Guest Post: Decluttering and the Spiritual Life

I’m excited to welcome a guest post on the blog today from author Mary Elizabeth Sperry. Mary has worked for the United States Conference of Catholic Bishops since 1994, and is the author of five books. Mary’s brand new book, Making Room for God: Decluttering and the Spiritual Life, was just released two weeks ago. Anyone who knows me knows that I can get quite excited about *decluttering*. 🙂 I appreciate Mary’s perspective on the topic, and I’m happy to have her on the blog talking about decluttering in our spiritual lives. Enjoy!


There’s no question that clutter is a real problem for a significant number of Americans – whether they need to rent a storage space, pay late fees on the bill, lost in the pile of unopened mail, or leave the car out in the weather because there’s no room in the garage. Decluttering has become a social trend. (For once in my life I’m part of a trend! Who knew?) Books about tidying up and Swedish death cleaning (!) sit on the best-sellers chart. With the beginning of Lent, my newsfeed is full of people taking the challenge to give away forty things in forty days. Some go even further – seeking to remove forty bags of possession from their homes during the Lenten season.

But using Lent as a reason to declutter doesn’t make decluttering a spiritual practice. People of any faith – or no faith at all – can decide to deal with the stuff that they trip over every time they need to do laundry. Does decluttering have a spiritual side? Does the state of our closets have anything to say about the state of our souls? Does God really care that we’re storing half-finished craft projects in the dining room?

Of course, he does! The God who has counted every hair on our heads and who knows when a sparrow falls cares deeply about the things that matter to us and that shape our daily lives. The most fundamental claim of Christianity is the Incarnation, that in Jesus, the all-powerful God who is the source of all beauty and goodness became a human being – just like us, except for sin. Jesus entered into the messiness of everyday life, preparing and eating food, learning a trade, and doing the chores necessary to keep a house running. Because of that, even the humblest task has meaning in the eyes of God.

Being a person of faith isn’t something you can keep in a box, taking it out for an hour or so on Sunday mornings, when it’s time to say grace before meals, and on the occasional holiday. The relationship with God that is at the heart of the Christian faith has to expand so that it reaches every aspect of our lives, even what we keep in our closets and what we give away. It’s more than saying a quick prayer before we begin decluttering or praying for the strength to finish (and to get the box of unused toys out of the house before the kids decide they are favorites – despite the fact that they haven’t been outside the toybox in eight months).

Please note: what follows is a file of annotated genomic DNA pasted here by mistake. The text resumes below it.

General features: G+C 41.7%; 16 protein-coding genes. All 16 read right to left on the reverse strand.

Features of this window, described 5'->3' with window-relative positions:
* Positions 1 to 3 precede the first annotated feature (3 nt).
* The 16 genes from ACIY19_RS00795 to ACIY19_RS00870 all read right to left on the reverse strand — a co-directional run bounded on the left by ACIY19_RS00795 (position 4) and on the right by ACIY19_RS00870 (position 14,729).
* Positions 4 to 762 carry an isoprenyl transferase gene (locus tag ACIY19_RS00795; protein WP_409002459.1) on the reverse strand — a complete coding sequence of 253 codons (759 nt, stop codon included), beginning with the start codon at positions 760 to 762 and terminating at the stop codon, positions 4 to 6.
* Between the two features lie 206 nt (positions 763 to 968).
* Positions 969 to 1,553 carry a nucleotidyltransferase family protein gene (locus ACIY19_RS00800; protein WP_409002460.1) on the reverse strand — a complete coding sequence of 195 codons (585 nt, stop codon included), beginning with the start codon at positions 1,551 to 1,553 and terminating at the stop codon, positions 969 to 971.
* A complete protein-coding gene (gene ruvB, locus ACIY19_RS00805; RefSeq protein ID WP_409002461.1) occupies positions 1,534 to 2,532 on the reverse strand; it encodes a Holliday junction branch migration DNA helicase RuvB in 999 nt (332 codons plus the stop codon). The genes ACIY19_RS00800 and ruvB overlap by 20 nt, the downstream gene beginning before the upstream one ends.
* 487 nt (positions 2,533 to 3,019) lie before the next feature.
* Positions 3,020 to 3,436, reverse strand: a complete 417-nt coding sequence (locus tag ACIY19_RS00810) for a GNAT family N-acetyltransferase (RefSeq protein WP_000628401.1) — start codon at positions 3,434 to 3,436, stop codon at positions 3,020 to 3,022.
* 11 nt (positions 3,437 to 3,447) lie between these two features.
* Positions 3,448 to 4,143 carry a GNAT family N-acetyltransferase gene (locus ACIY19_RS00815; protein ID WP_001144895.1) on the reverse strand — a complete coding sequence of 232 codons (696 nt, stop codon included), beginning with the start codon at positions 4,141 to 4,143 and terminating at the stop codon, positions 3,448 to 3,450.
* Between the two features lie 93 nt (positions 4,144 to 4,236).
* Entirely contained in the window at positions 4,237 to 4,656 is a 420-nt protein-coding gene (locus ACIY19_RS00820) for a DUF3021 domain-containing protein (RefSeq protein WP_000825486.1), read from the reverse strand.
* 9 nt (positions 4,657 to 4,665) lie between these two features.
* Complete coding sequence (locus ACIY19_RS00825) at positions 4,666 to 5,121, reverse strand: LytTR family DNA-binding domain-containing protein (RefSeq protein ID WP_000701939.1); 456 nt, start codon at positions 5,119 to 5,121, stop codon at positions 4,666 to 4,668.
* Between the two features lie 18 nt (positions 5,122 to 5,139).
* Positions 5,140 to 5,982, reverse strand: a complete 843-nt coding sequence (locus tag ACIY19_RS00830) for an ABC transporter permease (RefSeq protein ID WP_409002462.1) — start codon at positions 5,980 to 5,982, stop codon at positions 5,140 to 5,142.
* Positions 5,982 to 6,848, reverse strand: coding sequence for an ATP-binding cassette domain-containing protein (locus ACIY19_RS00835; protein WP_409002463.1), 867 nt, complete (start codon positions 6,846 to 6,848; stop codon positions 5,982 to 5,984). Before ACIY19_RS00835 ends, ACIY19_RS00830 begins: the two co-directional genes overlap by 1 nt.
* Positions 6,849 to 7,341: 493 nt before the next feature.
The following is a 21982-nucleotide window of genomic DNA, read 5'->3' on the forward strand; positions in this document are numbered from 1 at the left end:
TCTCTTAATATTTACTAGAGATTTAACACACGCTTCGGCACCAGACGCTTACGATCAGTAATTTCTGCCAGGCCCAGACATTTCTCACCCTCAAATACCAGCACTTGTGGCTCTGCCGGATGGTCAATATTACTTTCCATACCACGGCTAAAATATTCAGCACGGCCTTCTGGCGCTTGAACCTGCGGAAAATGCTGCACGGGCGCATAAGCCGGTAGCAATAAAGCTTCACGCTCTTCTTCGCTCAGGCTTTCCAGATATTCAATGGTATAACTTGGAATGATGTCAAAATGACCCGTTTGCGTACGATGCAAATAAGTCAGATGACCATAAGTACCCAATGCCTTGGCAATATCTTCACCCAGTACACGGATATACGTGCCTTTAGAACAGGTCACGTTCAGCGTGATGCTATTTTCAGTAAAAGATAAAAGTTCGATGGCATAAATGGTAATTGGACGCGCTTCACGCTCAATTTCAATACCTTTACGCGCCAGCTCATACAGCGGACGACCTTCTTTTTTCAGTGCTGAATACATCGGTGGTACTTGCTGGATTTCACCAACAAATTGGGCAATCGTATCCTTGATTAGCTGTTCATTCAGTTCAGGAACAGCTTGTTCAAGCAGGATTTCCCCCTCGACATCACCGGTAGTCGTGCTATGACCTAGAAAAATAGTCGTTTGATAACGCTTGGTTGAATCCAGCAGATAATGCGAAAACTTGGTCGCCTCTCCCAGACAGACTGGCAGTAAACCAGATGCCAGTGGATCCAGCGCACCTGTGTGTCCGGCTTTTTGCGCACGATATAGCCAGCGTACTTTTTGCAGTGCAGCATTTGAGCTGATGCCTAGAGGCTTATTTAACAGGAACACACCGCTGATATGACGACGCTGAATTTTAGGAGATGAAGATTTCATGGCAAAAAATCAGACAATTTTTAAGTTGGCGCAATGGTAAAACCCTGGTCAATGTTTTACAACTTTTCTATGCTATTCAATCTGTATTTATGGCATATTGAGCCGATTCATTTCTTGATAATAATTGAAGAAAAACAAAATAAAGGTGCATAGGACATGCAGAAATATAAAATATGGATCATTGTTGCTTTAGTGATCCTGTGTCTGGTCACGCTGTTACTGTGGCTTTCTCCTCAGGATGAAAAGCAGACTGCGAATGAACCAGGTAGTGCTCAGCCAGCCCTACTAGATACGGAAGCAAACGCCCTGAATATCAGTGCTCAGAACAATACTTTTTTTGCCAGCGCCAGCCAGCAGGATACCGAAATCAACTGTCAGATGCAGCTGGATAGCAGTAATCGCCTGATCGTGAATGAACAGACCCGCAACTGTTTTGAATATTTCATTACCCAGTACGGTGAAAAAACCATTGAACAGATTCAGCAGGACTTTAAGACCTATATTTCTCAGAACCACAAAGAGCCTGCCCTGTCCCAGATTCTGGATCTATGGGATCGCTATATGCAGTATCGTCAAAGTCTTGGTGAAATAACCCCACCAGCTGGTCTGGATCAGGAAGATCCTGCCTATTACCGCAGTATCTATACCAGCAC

Decluttering as a person of faith means setting the reset button on our relationship with our possessions. We have to look honestly at what we’ve accumulated and humbly recognize the sinful tendencies (envy, greed, etc.) that lead us to acquire more than we need. We need to nurture gratitude for the things we have, regarding them as a gift of God that we can share generously with those in need.

Changing our relationship with our possessions will change the way we interact with other people as well. When we break the pattern of acquiring more than we need and tossing things away when they are no longer useful, how much easier will it be to recognize that people aren’t disposable and that they always take precedence over things? Freed from the race to acquire more and to protect what we have, we can take more time to be with others, to listen, and even to be silent. And as we learn to be more generous with what we have been given, we learn to trust that God will provide for all our needs.


 

Copyright 2018 Jessica Ptomey

Fasting 101

As we begin the season of Lent there can be a lot of chatter about fasting, and we want to guard our hearts against missing the point entirely. It’s good to give up the things in our lives to which we tend to become attached. It’s not a bad thing that we give up social media, television, desserts, shopping, etc. We can all agree that in the course of a year we have probably packed a great deal of *stuff* into our lives that needs cleaned out. But if we mentally check a “fasting” box and move on, then we are going to miss the point of our fasting — to miss God’s idea of fasting — this Lent.

The point of fasting and prayer is to be able to hear God’s voice and do his will. It is good to fast from things that we are attached to so that we will be attached to God instead. It is also good to fast from things that take our time so that we have more time to spend with God. But it can be easy to get caught up in the spiritual practice of fasting and miss the point of it, which is to hear God’s voice…AND then do His will. What is God’s will? What kind of direction should we look for from Him when we fast? What is He going to say to us?